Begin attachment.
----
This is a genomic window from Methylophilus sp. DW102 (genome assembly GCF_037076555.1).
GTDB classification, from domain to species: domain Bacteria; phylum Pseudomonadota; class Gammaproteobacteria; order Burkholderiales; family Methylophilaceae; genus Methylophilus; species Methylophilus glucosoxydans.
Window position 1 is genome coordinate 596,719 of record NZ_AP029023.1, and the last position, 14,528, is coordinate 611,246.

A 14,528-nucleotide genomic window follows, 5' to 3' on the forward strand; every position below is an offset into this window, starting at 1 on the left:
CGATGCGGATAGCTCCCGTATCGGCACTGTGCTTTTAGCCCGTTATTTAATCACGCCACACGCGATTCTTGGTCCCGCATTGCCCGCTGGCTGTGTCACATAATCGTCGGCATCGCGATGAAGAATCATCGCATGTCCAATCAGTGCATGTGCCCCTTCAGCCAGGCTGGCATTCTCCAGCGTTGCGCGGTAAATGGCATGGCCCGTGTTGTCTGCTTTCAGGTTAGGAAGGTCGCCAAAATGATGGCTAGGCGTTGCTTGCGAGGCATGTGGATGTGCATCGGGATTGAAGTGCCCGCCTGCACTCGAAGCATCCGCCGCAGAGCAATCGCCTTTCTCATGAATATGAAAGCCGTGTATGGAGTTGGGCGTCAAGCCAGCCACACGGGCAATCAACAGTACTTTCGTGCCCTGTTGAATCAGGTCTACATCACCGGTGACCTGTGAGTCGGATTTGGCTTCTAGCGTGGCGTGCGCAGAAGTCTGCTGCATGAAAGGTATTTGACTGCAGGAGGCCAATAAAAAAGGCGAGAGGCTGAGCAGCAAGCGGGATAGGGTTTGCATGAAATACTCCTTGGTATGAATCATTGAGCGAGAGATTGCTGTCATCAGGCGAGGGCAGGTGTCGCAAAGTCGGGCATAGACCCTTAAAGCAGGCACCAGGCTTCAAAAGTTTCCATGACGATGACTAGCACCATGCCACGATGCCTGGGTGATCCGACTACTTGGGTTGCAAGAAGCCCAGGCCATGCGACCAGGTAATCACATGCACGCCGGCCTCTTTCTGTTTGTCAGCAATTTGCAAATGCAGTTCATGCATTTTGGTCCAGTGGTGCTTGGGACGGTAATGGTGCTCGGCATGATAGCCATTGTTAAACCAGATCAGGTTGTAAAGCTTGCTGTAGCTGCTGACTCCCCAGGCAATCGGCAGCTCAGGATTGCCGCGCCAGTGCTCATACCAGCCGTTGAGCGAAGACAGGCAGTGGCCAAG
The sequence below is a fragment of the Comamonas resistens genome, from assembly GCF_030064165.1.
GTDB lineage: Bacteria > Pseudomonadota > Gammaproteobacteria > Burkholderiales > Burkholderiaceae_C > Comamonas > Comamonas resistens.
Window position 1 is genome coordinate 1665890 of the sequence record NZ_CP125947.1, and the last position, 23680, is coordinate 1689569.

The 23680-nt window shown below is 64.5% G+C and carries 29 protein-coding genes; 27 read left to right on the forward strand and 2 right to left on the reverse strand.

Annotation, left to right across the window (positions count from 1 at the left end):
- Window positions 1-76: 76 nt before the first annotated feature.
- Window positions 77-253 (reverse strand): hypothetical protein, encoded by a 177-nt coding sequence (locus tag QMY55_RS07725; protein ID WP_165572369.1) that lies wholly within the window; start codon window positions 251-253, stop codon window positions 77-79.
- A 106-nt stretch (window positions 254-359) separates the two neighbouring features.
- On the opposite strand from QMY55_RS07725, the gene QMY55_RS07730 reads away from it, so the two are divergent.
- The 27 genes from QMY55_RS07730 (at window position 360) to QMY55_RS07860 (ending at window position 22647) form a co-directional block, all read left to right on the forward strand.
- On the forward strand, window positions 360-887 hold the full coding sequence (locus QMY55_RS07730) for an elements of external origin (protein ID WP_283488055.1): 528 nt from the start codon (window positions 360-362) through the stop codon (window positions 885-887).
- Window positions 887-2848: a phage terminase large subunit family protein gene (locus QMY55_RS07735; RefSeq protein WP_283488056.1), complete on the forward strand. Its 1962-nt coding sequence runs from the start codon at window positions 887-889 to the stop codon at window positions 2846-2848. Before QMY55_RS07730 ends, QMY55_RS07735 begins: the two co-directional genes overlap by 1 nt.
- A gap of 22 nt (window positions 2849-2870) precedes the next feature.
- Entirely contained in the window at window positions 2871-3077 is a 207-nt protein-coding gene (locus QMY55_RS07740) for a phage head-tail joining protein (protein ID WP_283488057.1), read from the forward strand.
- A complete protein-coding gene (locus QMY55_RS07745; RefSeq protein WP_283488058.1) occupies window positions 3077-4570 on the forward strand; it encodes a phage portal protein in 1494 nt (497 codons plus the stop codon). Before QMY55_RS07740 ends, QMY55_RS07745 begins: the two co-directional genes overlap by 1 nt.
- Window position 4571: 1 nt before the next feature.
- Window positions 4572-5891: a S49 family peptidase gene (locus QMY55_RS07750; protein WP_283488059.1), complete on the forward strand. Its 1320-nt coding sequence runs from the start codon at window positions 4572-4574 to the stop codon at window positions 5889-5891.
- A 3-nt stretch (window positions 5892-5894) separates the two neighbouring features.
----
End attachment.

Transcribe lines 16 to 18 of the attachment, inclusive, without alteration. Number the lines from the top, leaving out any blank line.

- On the forward strand, window positions 360-887 hold the full coding sequence (locus QMY55_RS07730) for an elements of external origin (protein ID WP_283488055.1): 528 nt from the start codon (window positions 360-362) through the stop codon (window positions 885-887).
- Window positions 887-2848: a phage terminase large subunit family protein gene (locus QMY55_RS07735; RefSeq protein WP_283488056.1), complete on the forward strand. Its 1962-nt coding sequence runs from the start codon at window positions 887-889 to the stop codon at window positions 2846-2848. Before QMY55_RS07730 ends, QMY55_RS07735 begins: the two co-directional genes overlap by 1 nt.
- A gap of 22 nt (window positions 2849-2870) precedes the next feature.